Spacer is placed at the mouthpiece of a meter-dosed inhaler while keeping mouth at the end of the spacer. Deep breathing is done to be ready for the delivery of the medicine to the lungs, and then the canister is pressed down. This minimizes need for coordination of breathing with inhaler activation.[1]

Dry powder inhalers[edit]

1. Inhaler medication chamber is prepared (this will be different based on the type of inhaler but will involve preparing and opening the chamber with the medication)

2. The inhaler is held with the chamber pointing towards the patient and complete exhalation is done with their head turned away from the inhaler.

3. Mouth is placed over the chamber and a quick, deep breath is taken allowing medication to dispense in the lungs.

4. Breath is held for 5–10 seconds and then slow exhalation is done.

5. After waiting for a few minutes, steps 1-4 are repeated if another dose is needed.[1]

Soft mist inhalers[edit]

1. The inhaler is primed by loading the cartridge and discharging the inhaler until a fine mist is visible (more explanation in the video).

2. Once complete exhalation is done, mouth is placed around the mouthpiece while leaving space for the small holes on the side of the mouthpiece.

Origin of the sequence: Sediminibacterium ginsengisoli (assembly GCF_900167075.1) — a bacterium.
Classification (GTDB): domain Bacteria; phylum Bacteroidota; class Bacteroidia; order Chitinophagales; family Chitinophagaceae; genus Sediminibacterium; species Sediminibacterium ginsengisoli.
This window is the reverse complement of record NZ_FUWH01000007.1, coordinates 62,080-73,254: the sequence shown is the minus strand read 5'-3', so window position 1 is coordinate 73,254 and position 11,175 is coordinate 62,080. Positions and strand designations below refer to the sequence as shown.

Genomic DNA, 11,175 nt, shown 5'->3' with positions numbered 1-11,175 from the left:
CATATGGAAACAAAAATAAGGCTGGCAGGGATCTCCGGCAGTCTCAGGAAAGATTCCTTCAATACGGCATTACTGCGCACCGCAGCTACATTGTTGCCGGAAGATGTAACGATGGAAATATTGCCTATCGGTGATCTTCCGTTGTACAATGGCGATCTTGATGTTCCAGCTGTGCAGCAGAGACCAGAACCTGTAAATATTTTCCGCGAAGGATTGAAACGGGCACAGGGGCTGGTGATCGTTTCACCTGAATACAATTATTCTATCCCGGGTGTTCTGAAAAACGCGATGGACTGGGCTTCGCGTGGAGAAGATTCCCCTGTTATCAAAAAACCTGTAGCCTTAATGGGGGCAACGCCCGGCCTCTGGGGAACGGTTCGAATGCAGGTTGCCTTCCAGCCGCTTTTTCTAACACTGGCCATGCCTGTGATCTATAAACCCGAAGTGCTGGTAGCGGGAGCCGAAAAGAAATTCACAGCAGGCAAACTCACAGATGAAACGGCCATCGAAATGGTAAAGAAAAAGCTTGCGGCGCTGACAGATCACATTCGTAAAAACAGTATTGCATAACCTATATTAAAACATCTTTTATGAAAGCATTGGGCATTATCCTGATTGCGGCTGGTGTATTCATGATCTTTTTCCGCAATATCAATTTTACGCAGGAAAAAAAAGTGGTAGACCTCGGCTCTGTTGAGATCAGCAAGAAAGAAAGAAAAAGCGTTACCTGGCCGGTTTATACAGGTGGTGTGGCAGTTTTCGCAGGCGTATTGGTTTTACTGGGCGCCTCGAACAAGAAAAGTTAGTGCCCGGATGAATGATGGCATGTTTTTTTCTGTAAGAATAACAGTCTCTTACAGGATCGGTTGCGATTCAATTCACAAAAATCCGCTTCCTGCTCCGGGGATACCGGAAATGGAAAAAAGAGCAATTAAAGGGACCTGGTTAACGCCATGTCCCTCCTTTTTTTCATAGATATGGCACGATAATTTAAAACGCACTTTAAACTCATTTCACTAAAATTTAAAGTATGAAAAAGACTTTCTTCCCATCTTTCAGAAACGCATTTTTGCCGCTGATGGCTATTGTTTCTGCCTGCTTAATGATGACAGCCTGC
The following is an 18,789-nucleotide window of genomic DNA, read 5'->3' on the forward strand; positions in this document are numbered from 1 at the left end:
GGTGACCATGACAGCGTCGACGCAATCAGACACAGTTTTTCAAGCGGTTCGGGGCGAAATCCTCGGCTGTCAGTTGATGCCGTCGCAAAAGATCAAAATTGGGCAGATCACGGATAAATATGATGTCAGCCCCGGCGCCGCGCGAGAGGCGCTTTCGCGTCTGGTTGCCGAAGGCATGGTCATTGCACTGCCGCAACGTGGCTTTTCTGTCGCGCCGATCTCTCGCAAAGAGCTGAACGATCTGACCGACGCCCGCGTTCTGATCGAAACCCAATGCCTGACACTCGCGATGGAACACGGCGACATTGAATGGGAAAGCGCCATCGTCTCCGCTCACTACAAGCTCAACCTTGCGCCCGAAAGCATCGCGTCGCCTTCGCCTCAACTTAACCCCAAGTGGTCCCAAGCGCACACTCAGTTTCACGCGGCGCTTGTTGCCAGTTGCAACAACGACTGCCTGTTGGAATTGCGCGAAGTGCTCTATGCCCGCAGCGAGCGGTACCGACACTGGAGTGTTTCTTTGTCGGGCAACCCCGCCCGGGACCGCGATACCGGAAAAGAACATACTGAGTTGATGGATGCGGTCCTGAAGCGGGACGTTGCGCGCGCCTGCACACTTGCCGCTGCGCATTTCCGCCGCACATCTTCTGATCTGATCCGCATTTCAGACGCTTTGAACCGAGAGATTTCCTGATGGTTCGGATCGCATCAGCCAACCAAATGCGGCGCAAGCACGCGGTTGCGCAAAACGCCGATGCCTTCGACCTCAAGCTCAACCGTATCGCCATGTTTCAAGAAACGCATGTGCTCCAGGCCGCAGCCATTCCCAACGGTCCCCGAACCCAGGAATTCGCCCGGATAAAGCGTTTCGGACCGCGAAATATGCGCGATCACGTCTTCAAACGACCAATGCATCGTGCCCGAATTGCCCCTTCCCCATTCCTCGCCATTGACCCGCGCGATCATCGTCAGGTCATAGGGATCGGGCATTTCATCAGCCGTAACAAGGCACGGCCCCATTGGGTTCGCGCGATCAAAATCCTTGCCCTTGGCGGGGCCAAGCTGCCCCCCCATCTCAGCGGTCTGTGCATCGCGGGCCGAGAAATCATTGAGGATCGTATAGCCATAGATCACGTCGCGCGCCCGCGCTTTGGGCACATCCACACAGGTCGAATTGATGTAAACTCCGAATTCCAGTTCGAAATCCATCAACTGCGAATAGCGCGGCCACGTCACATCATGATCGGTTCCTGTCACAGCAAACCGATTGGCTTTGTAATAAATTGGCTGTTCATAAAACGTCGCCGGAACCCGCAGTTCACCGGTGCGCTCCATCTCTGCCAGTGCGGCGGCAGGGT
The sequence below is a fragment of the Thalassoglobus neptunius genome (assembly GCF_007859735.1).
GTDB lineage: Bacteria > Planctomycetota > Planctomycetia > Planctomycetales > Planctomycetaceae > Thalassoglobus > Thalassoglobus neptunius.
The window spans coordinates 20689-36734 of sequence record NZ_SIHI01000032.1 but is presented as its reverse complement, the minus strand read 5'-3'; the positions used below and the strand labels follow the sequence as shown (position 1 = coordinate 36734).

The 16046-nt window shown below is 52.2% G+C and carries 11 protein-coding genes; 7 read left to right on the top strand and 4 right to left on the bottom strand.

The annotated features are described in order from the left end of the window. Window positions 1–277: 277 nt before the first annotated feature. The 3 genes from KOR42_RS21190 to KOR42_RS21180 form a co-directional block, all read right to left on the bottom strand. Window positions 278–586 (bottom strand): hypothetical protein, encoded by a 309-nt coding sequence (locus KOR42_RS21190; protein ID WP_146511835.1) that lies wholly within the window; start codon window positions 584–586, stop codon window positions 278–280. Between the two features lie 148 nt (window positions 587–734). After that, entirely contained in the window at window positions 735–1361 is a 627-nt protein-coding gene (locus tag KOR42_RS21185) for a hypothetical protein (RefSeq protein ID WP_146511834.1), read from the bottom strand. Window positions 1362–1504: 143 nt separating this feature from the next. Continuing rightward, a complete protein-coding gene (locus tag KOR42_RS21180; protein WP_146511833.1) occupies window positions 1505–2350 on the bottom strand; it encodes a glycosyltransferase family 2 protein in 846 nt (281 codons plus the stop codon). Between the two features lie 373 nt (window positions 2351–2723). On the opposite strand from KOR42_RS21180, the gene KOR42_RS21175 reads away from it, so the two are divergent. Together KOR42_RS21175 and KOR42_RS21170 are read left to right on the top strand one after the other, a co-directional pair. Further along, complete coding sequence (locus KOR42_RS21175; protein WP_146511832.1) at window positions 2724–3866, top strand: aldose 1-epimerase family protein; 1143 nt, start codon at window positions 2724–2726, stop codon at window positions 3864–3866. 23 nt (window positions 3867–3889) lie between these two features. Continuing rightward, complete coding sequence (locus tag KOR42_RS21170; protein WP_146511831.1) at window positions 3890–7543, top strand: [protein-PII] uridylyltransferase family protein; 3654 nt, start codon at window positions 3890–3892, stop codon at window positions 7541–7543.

3. Slow inhalation is done while simultaneously pressing the button to release the medication.

4. Breath is held for 5–10 seconds.

5. Slow exhalation is done and steps 1-4 are repeated if another dose of medication is required after waiting for a few minutes.

If inhaler is used everyday, the inhaler usually has to be primed the first time using a new cartridge, but it may need to be primed again if it has not been used in multiple days.[1]

After use[edit]

If using inhaled corticosteroids, rinse mouth out directly after use of inhaler. This helps to prevent infection.[1]


1. Mouth is placed over mouthpiece or face mask is placed over nose and mouth

2. The nebulizer machine is turned on.

3. Normal breathing is done for 10-20 min (or time allotted for treatment).

4. Machine is turned off and face mask/mouthpiece remove is removed.[1]

Price and availability[edit]